Having been restricted to pages and ink throughout the day, a child would be the first source of entertainment for these library workers, and they would often offer me a glass of water and ask me questions that were childish for me, even then. They would presumably ask my grandmother questions without the banal cartoonish voice that they spoke to me in. None of the pleasantries exchanged between them included the bi-syllabic words of my then vocabulary, and I would restlessly dote on her to tell me the first task. As a part of these games, she would point at catalogues and ask me to recognize the number written on them. Consequently, I learnt the number system, lodged between dusty, cobwebbed catalogued shelves of Thackeray, Walpole and Priestley. The next part of the game would include borrowing a pencil from the issuing counter, remembering to say thank you, and rushing back to spell the names of the lucky authors. They had won grandmother’s catalogue lottery that day.

Following the years after the death of my grandmother, I had grown to become a regular at the library. Acquaintanceship with a lending library at the young age had morphed me into a vociferous reader. By the time I was in first grade, I had raced through the pages of Hergé’s ‘Tintin’ and Uderzo-Goscinny’sAdventures of Asterix and Obelix’, while my counterparts still struggled with spelling ‘Rumpelstiltskin’. I was now reading heavy-duty Enid Blyton and narrating the stories of the Famous Five to our maid at home. She listened to me with intent, as I sat cross-legged on our marble staircases (somehow, she could never grasp why Georgina would want to be called George). Each Sunday included cycling to the library and helping the once young librarian with the cartoonish voice, push the weight of a door that had become twice his size. We would wait for the people to come rushing in at the stroke of 9.00 AM.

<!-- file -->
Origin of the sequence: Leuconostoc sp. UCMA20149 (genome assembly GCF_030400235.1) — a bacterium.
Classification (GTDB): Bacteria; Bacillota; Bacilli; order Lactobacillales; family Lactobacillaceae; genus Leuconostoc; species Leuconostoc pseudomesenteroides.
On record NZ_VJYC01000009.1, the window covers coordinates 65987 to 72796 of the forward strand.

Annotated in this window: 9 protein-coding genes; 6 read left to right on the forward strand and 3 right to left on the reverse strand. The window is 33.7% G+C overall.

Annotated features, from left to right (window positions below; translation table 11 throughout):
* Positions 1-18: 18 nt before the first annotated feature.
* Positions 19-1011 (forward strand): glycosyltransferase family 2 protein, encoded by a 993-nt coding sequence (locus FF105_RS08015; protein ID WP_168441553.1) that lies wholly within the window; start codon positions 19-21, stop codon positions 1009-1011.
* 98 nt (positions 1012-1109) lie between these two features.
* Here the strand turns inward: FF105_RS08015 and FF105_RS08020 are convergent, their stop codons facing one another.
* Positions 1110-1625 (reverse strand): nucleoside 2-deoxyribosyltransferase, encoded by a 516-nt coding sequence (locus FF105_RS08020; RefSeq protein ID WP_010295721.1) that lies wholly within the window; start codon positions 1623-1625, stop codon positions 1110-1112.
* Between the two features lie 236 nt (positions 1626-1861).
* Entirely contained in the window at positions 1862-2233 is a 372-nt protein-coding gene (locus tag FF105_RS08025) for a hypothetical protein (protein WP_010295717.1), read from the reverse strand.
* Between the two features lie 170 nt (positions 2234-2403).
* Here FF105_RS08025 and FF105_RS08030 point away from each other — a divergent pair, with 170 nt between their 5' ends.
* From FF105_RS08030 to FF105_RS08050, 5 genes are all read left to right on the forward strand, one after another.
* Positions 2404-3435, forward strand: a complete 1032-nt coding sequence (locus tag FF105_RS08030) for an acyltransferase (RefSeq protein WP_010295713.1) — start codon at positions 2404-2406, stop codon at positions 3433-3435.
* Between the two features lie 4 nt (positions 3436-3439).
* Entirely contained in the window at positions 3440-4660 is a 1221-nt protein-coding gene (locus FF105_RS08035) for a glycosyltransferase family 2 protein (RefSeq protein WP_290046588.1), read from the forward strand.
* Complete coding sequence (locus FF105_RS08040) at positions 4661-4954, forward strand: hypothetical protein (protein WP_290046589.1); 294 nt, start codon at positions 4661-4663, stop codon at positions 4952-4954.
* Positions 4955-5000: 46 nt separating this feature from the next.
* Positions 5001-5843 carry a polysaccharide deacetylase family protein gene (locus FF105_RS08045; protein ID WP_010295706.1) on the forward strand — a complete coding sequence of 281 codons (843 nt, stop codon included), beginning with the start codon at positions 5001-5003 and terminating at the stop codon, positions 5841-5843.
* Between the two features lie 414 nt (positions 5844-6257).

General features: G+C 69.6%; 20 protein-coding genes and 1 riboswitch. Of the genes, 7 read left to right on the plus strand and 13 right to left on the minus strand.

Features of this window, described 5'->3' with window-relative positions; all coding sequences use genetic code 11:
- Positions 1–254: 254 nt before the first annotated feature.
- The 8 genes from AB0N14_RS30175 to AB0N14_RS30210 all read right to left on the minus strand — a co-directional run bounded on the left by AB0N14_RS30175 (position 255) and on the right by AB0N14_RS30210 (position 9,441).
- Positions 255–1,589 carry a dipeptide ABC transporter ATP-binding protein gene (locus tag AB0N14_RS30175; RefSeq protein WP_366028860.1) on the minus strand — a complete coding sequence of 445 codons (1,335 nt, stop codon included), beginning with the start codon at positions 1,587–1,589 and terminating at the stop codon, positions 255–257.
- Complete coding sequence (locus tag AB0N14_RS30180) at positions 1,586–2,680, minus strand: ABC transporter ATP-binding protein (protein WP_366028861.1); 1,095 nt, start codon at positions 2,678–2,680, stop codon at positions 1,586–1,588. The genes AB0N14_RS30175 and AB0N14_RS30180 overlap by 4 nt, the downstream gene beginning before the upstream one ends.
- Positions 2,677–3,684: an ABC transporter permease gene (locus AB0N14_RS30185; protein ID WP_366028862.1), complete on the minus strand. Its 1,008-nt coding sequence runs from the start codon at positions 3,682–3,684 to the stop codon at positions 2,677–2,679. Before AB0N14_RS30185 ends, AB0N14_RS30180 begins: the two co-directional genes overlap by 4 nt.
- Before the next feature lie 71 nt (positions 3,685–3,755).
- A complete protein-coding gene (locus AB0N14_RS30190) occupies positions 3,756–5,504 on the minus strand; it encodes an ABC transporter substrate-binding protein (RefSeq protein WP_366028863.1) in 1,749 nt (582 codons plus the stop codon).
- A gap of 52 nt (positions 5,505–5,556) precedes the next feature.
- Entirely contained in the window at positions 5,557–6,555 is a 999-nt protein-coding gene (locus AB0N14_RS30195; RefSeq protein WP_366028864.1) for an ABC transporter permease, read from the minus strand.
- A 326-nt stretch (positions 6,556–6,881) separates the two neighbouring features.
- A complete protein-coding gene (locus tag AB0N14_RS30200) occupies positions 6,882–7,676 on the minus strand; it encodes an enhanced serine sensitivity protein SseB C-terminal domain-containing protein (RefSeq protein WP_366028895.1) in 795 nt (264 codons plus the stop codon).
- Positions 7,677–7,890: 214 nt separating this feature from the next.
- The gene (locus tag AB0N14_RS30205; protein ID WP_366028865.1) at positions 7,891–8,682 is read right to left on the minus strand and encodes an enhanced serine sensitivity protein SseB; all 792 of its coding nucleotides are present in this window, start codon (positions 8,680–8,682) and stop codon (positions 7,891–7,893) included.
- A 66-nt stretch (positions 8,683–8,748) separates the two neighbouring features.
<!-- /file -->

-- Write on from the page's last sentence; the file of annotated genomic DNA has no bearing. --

I worked brief errands for the library and observed people’s borrowing habits. The behaviour of people in lending libraries was far different from the ones in bookshops. In lending libraries, people always came looking for books that were of their original taste, not their pretended ones. Contrary to bookshops, people did not spend their money here and hence, the manufacturing of an identity associated with the purchase of an apparently intellectually ‘superior’ book was absent. Moreover, the library served as a gathering of people from around the suburban neighbourhood, who had nothing to prove to each other more than they enjoyed discussing books and cracking jokes about their wives in the reading rooms.